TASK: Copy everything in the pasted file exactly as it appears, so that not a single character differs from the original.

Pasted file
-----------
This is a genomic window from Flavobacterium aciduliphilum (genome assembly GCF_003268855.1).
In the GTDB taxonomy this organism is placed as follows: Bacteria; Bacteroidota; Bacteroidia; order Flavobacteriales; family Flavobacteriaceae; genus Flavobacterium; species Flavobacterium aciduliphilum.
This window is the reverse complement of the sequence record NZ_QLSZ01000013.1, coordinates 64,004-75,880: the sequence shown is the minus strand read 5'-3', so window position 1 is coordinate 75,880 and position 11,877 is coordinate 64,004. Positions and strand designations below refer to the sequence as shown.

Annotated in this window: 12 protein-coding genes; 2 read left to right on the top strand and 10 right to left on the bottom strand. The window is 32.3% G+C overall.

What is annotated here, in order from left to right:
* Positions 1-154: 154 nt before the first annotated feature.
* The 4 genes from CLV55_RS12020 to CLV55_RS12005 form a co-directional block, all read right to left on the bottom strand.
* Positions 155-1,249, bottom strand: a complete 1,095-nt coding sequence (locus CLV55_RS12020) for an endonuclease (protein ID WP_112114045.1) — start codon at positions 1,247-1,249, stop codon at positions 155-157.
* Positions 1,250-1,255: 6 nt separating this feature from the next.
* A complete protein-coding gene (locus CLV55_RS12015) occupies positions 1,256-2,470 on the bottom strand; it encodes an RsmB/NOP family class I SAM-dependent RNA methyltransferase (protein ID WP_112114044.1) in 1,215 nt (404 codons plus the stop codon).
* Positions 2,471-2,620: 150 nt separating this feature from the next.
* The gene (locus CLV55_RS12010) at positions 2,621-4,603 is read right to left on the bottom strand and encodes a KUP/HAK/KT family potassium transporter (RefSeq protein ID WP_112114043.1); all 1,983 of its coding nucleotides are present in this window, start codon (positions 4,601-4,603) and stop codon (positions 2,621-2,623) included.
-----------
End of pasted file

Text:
This is a genomic window from Flavobacterium aciduliphilum (genome assembly GCF_003268855.1).
In the GTDB taxonomy this organism is placed as follows: Bacteria; Bacteroidota; Bacteroidia; order Flavobacteriales; family Flavobacteriaceae; genus Flavobacterium; species Flavobacterium aciduliphilum.
This window is the reverse complement of the sequence record NZ_QLSZ01000013.1, coordinates 64,004-75,880: the sequence shown is the minus strand read 5'-3', so window position 1 is coordinate 75,880 and position 11,877 is coordinate 64,004. Positions and strand designations below refer to the sequence as shown.

Annotated in this window: 12 protein-coding genes; 2 read left to right on the top strand and 10 right to left on the bottom strand. The window is 32.3% G+C overall.

What is annotated here, in order from left to right:
* Positions 1-154: 154 nt before the first annotated feature.
* The 4 genes from CLV55_RS12020 to CLV55_RS12005 form a co-directional block, all read right to left on the bottom strand.
* Positions 155-1,249, bottom strand: a complete 1,095-nt coding sequence (locus CLV55_RS12020) for an endonuclease (protein ID WP_112114045.1) — start codon at positions 1,247-1,249, stop codon at positions 155-157.
* Positions 1,250-1,255: 6 nt separating this feature from the next.
* A complete protein-coding gene (locus CLV55_RS12015) occupies positions 1,256-2,470 on the bottom strand; it encodes an RsmB/NOP family class I SAM-dependent RNA methyltransferase (protein ID WP_112114044.1) in 1,215 nt (404 codons plus the stop codon).
* Positions 2,471-2,620: 150 nt separating this feature from the next.
* The gene (locus CLV55_RS12010) at positions 2,621-4,603 is read right to left on the bottom strand and encodes a KUP/HAK/KT family potassium transporter (RefSeq protein ID WP_112114043.1); all 1,983 of its coding nucleotides are present in this window, start codon (positions 4,601-4,603) and stop codon (positions 2,621-2,623) included.